With Technologically Embodied Geometric Functions, students develop conceptual metaphors that directly relate computer-based sensory motor experiences of abstract function concepts. This approach relies on four foundations:
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This page describes and illustrates eight elements of the mathematical foundation underlying the Geometric Functions approach—eight ways in which students’ sensory-motor experiences provide a route to mathematical understanding.
1. Functions need not be algebraic formulas with numeric inputs and outputs.
We aim for students to move beyond the limited notion that a function must take a number as input and use a formula to produce a second number as output. The definition of function is very general, and allows the variables to be of any type whatever.
2. Variables really vary.
By dragging the input point of a transformation, students experience variation kinesthetically. The input is truly a variable—and particularly compatible with human-computer interactions. By using the two-dimensional computer interface, students find point variables and geometric functions to be uniquely suited for manipulating by finger or mouse and for observing on a two-dimensional screen.
3. Variables vary continuously.
By dragging points, students experience continuous variation. This experience of dragging can then be extended to the numeric realm, helping students to more easily imagine numeric quantities varying continuously, not just serving as placeholders for discrete values.
4. Function notation is meaningful in the context of geometric transformations.
The notation rj(x)
can be read as “the reflection across j of independent
variable x.” Using function notation in the context of
geometric transformations helps students make sense of it:
rj (“reflect across j”) describes the function and rj(x) indicates the result of applying the function to independent variable x.
5. Functions map pre-image to image, domain to range.
Students see a collection of points as a coherent set that they can use as input to a function, resulting in a similarly coherent set of output points. Working with these collections of points helps them understand the concepts of domain and range and see how a function maps domain to range.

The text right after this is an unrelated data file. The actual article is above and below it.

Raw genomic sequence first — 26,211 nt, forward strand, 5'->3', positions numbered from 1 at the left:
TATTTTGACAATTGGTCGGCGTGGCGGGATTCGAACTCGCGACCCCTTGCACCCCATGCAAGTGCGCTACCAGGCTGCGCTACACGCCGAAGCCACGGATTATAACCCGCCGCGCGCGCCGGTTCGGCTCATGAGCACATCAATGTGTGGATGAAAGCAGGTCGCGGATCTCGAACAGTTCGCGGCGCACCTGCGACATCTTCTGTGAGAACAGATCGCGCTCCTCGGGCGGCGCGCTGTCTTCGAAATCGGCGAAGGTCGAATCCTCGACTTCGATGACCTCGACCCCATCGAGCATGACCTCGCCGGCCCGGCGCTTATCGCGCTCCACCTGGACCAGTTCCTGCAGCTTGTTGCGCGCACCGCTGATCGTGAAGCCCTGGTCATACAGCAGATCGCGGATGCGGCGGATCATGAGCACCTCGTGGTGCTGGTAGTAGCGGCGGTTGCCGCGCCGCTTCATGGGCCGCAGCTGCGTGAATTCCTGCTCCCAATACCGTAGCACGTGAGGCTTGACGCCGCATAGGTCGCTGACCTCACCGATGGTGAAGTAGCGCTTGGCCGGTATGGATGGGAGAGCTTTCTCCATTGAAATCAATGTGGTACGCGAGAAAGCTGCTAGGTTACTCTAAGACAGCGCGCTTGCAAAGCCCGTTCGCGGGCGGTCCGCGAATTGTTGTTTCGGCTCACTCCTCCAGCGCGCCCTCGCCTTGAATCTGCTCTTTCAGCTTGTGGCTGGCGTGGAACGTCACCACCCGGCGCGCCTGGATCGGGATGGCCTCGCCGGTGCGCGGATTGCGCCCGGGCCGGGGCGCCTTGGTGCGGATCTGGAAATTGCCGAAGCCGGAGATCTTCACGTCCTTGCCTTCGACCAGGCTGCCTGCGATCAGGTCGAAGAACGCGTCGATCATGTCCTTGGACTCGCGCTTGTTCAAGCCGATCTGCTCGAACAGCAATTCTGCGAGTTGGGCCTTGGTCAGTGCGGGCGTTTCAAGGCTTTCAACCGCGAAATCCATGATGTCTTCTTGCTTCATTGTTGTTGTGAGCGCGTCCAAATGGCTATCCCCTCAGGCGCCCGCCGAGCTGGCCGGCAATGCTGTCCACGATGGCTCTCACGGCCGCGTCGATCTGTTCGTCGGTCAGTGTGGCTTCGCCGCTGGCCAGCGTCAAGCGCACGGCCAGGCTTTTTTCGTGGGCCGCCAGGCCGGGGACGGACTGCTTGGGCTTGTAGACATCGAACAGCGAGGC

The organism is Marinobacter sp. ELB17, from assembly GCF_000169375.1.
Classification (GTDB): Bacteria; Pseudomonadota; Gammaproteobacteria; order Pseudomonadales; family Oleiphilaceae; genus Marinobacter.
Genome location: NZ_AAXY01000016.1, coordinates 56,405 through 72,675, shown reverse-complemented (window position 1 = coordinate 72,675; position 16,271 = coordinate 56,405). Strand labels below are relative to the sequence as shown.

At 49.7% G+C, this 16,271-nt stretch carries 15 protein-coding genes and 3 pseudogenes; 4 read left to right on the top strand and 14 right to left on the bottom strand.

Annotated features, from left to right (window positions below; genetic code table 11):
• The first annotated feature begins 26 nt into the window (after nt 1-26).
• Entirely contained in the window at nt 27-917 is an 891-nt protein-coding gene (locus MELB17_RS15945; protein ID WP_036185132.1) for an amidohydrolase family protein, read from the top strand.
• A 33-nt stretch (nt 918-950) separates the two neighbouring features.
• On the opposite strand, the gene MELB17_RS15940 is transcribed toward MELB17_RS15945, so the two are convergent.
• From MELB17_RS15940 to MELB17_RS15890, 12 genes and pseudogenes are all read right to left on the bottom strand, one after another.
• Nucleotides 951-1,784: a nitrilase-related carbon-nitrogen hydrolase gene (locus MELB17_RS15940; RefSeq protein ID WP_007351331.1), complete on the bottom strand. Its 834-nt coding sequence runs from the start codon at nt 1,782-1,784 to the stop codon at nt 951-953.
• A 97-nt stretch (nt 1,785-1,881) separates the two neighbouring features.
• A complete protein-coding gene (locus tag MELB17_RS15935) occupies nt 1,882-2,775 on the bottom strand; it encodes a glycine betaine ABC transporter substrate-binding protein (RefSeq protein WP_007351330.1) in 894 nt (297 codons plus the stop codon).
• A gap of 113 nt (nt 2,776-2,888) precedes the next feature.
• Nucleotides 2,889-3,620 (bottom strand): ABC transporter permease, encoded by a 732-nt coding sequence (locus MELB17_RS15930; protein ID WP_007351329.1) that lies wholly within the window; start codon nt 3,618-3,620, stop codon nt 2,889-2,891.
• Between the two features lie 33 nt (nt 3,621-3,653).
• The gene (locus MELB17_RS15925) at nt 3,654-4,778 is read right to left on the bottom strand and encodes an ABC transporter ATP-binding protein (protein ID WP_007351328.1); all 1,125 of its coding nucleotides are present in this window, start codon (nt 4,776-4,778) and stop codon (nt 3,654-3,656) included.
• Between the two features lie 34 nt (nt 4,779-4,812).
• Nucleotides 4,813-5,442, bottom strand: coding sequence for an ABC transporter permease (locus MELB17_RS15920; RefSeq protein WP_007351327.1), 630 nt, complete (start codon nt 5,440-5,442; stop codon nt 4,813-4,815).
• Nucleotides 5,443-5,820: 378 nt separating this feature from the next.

6. Function behavior is revealed by the variation of the dependent variable.
In the examples above, the student drags the independent variable. This is really easy; the independent variable can go wherever it wants in its domain. But the dependent variable has it a lot harder: its location is determined by the independent variable. By assuming the dependent variable’s role, by trying to follow the function rule as accurately as possible, the student develops a feel for the required speed and direction of the dependent variable (that is, for the relative rate of change of the two variables). Try out several function dances here: Function Dances.
7. Functions can be viewed atomically or collectively.
In the previous examples students first transform a single input point to a single output point, and then vary the input point along a restricted domain to transform an entire set of points, one after the other. Students can generalize this process by using an input point and its corresponding output point to define a Sketchpad custom transformation that operates all at once on sets of points, even the pixels of a photograph. For instance, a student could apply a sine function to a picture of the Golden Gate Bridge. By animating the horizontal shift of the sine function, the student creates an oscillating bridge—a function-based special effect that is novel and appealing.
8. Function behavior is embedded in static Cartesian graphs.
Students typically experience Cartesian graphs as fully-formed static objects whose variables are invisible and whose behavior requires interpretation through a numeric lens, disconnected from concrete sensory-motor experiences. To restore these elements to the Cartesian graph, the student can assume the dependent variable's role, dragging a point to try to match the behavior dictated by the function. By doing so the student matches not only the shape of the graph, but also the dynamic behavior of the function, thus experiencing the function’s rate of change and the behavior associated with extrema in a concrete, physical way. Through this and similar activities, students can internalize the covariation inherent to a variety of functions such as linear, quadratic, exponential, trigonometric, and rational functions—concrete experiences of instantaneous rate of change that serve as a precursor to differential calculus.